Tyrone must find answers to deck Dubs
We had a long winter in Tyrone trying to figure how last year's All-Ireland semi-final came to pass.
You see over the last 15 to 20 years, we've had a change of mindset. When I started playing, we went to Croke Park hoping to perform. Now, we expect it. Winning a few All-Irelands has a way of shifting your horizons like that.
So when we left headquarters with our tails between our legs last August, it required a major rethink. The introspection was long and painful. Tomorrow night in Omagh we'll find out just how much we have learned.
This year it will be different in a number of aspects. For one, it won't be the culture clash last year's semi-final was billed as. I never saw that game as the immovable object against the irresistible force as some commentators put it.
Broadly speaking, the top teams all play a similar brand of football.
There's a photo I took 10 minutes into the Donegal-Dublin game.
Declan Bonner's side are on the attack and all 15 Dublin players are in their half.
And we saw their pragmatism at the end too as they played keep ball to see the game out. They were in control and were happy to run the clock down. Like everyone else they aren't in the entertainment business. Doing what they have to do to win is their only mission.
Now that's not a criticism, it's just an observation. They are entitled to do what they think will help win the game. Dublin are analysed slightly differently in terms of their style of play because they can move the ball so quickly and hurt you in a number of different ways that their set up isn't always as obvious as it is with other sides. And also because they have been winning all around them.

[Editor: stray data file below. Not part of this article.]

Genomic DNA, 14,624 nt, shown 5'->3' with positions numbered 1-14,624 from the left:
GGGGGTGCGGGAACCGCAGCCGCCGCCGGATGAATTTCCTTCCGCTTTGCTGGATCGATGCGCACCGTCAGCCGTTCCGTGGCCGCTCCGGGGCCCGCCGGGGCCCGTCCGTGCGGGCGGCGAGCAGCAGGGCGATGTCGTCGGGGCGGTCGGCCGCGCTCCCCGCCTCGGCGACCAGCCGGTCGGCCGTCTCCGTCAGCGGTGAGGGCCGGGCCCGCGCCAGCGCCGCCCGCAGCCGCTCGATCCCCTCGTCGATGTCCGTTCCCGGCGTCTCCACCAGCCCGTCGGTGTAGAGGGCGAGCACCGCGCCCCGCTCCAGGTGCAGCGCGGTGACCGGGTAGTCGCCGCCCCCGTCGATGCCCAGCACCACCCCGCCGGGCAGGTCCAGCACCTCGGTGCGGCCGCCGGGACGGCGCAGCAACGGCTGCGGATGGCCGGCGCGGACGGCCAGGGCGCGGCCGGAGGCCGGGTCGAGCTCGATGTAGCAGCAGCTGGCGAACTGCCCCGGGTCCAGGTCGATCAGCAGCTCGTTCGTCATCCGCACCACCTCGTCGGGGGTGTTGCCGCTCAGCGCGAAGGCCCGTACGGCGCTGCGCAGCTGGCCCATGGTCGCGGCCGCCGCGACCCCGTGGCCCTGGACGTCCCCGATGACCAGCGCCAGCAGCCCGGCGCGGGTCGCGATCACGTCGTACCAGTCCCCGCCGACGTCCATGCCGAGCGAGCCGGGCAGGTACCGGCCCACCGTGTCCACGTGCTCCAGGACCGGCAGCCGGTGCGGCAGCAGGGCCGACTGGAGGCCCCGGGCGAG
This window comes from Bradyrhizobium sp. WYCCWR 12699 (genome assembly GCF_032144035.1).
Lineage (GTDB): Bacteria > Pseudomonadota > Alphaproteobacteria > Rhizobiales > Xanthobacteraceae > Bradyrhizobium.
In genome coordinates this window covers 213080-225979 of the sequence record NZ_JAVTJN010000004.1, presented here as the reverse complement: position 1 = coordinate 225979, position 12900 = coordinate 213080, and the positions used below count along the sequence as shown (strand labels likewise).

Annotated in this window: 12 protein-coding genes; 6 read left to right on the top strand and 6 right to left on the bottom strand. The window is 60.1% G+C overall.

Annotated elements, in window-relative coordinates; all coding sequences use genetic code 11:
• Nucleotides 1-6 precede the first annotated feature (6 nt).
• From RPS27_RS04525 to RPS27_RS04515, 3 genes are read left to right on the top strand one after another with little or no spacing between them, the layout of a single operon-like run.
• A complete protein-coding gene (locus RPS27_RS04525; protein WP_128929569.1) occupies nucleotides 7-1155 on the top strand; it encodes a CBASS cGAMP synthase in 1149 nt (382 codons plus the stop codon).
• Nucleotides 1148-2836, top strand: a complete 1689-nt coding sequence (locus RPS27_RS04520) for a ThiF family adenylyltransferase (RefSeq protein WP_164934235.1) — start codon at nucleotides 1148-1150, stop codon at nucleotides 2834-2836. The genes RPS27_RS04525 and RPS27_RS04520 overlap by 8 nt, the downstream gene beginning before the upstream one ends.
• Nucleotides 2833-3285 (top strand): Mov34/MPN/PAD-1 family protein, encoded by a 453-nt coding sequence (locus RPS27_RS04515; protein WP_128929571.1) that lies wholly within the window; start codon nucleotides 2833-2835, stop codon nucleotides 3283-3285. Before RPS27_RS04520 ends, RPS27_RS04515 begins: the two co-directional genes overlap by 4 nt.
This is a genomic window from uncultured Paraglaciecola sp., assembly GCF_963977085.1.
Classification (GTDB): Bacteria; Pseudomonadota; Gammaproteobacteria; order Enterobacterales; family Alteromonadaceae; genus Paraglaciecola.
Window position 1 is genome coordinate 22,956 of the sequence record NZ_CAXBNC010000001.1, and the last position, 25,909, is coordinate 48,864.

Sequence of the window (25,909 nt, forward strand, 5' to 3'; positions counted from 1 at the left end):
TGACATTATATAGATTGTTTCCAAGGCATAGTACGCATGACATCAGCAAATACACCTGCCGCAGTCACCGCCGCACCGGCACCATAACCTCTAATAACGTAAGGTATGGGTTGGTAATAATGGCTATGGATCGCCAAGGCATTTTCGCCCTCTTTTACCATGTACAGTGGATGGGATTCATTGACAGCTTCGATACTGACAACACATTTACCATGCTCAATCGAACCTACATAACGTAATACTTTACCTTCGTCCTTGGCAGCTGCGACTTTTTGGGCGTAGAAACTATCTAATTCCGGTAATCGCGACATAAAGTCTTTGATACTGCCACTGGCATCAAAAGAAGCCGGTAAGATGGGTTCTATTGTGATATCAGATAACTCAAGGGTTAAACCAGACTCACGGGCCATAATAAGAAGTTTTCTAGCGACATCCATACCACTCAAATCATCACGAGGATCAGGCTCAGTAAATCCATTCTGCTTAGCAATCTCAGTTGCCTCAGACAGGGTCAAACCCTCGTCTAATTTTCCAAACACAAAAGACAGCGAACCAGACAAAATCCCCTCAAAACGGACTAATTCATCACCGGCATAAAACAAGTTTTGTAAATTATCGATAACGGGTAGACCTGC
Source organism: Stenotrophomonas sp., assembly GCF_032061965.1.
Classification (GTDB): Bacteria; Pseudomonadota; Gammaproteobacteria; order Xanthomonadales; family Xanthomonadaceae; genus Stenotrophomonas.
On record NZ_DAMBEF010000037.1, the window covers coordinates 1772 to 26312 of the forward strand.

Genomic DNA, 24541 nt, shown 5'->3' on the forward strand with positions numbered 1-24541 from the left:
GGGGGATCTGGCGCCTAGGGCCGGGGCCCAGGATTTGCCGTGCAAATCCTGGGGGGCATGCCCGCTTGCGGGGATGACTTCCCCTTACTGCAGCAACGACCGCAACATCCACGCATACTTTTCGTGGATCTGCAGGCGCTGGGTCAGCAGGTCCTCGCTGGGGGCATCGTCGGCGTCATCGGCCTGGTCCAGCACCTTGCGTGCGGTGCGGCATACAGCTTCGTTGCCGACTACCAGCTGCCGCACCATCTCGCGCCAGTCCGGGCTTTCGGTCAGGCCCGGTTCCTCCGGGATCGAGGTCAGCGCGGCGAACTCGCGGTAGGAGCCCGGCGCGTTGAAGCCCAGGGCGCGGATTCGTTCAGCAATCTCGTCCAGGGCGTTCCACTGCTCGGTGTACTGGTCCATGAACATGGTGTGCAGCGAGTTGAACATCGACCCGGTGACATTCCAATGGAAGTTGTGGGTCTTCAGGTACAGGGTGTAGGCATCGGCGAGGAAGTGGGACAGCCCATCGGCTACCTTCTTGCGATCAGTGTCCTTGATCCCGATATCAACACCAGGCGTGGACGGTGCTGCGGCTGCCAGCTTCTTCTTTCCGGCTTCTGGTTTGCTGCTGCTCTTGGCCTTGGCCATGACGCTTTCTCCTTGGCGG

However, the core principles are the same across the top sides. Force turnovers and hit on the break.
Tomorrow's game will also be different because Tyrone will field a very different team to the one that ran on to Croke Park in 2017. I reckon that there will be seven changes from last year's team. Some will be down to injury and retirement but it's still an extraordinary turnover in less than 12 months. Dublin on the other hand will probably have two.
Tyrone have also added a new dimension to their attack. Last year it was left to Mark Bradley to carry the can up front. This year they are looking to kick it more and Richie Donnelly's inclusion has helped that.
Richie is a big, mobile fella who is well able to compete in the air. Tyrone tried his brother Mattie on the edge of the square last season and they put Sean Cavanagh in there too for a while. There was an acceptance that Bradley needed more help up there.
And after being injured for much of last year, Richie was given his first start against Meath and he has got better game by game.
So there's no doubt they are improving and offering a different type of threat than just the hard running game they depended on last year. Their conversion rate against Roscommon was 82pc while against Cork it was 70pc and 75pc versus Cavan. The general rule of thumb is that over 60pc in championship football is a decent return.
However, those numbers are tempered by the fact that many of those scores still came off their counter attacking game while quite a few of them came late in the game when maybe the outcome had already been decided.